Science Museum of Virginia
The Science Museum of Virginia is housed in a converted train station designed by famed architect John Russell Pope, designer of the Jefferson Memorial, the National Archives, and part of the National Gallery of Art. The museum is also known for its Dome Theater 3D planetarium, 29-ton solid granite globe of the earth, and SR-71 Blackbird supersonic jet.
In addition to three floors of exhibits, the museum’s educational offerings include a blog, videos, and educator resources. It also provides resources for learning about climate change through the Climate Connections video and audio programming available on its website. In addition, the museum hosts community events, such as lunchtime science-related guest speakers, science-themed cocktail parties, teacher appreciation days, lunar eclipse viewings, and special evening hours for sensory-sensitive individuals and people with intellectual, developmental, and physical disabilities.
South Carolina Aquarium
The South Carolina Aquarium aims to connect people with water, wildlife, and wild places. It offers opportunities to learn about otters, ocean fish, sea turtles, alligators, stingrays, and eagles. Other animals displayed include horseshoe crabs, sea horses, sea urchins, fiddler crabs, and sand tiger sharks. The exhibits highlight the state’s diverse ecosystems, such as mountain forests, coastal plains, saltmarshes, the open ocean, and a backyard featuring native plants.
The aquarium also has a focus on conservation and education with its Sea Turtle Care Center, where visitors can observe the rehabilitation of ailing sea turtles. It also sponsors citizen science projects that track litter removal, document sea level rise, and count and cull invasive lionfish. In addition, the Good Catch program educates the public about local and sustainably harvested seafood.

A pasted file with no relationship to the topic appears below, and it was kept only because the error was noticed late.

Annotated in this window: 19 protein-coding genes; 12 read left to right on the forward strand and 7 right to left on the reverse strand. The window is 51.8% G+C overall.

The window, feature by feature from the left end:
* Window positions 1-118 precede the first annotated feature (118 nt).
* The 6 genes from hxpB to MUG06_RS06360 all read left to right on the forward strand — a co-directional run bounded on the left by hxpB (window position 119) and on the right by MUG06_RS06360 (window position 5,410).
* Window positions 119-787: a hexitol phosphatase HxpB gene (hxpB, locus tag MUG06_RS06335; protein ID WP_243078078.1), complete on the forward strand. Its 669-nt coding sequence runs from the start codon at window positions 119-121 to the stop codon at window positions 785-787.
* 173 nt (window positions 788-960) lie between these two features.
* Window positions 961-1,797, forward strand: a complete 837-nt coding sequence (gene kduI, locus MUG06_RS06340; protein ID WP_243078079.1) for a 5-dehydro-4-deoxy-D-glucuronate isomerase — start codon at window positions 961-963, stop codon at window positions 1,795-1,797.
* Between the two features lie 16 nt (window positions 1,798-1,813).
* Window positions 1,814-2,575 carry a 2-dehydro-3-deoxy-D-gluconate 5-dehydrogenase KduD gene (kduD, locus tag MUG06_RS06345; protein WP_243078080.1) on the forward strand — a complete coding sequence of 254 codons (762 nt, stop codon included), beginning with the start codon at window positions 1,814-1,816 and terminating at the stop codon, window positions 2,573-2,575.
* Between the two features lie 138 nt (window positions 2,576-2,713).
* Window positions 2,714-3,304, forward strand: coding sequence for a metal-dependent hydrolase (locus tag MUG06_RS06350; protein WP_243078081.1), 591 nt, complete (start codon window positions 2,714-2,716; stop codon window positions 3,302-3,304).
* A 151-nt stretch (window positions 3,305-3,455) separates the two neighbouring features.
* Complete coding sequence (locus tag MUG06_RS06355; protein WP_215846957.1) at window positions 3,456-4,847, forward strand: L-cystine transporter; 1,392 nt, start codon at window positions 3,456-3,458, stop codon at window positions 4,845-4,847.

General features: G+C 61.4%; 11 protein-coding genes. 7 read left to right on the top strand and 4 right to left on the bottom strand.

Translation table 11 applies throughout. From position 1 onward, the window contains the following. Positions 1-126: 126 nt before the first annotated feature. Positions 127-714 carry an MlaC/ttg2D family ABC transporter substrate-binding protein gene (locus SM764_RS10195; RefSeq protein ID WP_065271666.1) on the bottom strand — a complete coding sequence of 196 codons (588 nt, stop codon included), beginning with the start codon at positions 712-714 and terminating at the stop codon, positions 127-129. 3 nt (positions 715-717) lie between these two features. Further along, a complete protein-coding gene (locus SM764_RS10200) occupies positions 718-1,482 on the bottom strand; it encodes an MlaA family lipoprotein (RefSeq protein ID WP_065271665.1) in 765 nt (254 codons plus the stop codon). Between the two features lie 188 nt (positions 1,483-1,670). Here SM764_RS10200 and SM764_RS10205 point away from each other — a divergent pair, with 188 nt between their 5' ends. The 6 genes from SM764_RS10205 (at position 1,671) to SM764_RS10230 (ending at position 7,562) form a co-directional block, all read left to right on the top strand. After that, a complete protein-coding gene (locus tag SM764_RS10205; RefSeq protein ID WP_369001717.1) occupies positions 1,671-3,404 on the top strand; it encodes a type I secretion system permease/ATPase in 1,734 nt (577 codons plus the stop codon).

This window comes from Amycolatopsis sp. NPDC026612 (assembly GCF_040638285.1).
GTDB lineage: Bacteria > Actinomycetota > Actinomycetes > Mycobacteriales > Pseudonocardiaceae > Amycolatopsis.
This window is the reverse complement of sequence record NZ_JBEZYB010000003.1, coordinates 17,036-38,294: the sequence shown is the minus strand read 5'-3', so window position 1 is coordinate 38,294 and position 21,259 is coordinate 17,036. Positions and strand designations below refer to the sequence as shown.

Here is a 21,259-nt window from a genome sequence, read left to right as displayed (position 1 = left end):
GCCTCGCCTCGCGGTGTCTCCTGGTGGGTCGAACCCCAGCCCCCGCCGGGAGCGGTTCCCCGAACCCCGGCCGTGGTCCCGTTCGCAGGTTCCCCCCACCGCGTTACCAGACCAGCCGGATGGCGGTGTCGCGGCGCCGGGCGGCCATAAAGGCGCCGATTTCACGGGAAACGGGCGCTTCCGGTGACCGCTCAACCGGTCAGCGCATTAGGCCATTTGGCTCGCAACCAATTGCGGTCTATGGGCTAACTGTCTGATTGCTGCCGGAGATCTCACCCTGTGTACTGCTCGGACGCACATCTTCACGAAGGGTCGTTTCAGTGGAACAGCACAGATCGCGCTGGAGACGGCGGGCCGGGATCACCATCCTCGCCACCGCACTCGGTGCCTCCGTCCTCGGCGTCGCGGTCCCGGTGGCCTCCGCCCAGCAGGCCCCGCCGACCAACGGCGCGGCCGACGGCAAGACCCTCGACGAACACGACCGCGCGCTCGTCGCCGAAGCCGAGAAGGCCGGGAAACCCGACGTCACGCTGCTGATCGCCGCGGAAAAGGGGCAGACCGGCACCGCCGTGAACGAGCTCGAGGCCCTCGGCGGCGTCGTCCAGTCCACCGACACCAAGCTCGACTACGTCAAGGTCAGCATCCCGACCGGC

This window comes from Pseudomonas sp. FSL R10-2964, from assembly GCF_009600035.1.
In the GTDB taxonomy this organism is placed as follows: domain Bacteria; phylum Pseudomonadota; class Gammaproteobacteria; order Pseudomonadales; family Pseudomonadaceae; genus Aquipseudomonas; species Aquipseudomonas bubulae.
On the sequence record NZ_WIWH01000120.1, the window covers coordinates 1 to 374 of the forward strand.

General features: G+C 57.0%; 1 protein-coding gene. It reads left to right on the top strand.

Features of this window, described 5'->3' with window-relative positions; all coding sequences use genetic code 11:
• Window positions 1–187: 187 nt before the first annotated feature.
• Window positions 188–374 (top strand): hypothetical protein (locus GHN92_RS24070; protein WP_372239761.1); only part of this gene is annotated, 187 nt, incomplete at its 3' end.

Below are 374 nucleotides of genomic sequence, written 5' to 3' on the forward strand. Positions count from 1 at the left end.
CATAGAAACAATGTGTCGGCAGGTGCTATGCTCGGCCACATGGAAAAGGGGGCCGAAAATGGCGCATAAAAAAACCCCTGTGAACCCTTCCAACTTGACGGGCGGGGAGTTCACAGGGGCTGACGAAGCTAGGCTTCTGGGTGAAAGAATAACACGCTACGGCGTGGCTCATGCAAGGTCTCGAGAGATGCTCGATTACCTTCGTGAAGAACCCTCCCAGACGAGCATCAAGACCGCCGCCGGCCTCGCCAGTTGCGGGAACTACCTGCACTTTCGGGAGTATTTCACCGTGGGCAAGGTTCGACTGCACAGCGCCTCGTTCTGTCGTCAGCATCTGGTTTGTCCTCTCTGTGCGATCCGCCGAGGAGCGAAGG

University of Oregon Museum of Natural and Cultural History
The University of Oregon Museum of Natural and Cultural History was not only a finalist for the National Medal for Museum and Library Service, but also a medal winner. It houses hundreds of thousands of ethnographic and archaeological objects, fossils, and biological specimens, with many available online. Its exhibits include a sabertooth salmon, a giant sloth, life-size sculptures of Columbian mammoths, and a native plant courtyard.
The museum also offers 60-minute, interactive classroom presentations focused on the last Ice Age, fossils, rocks, ancient animals from what is now Oregon, and other topics. Similar outreach to libraries and community organizations is also provided, with programs focusing on space, engineering, and mammoths. Via the museum’s website, teachers have access to lesson plans, activities, and worksheets about geology, fossils, animals and their habitats, and Native American history and culture.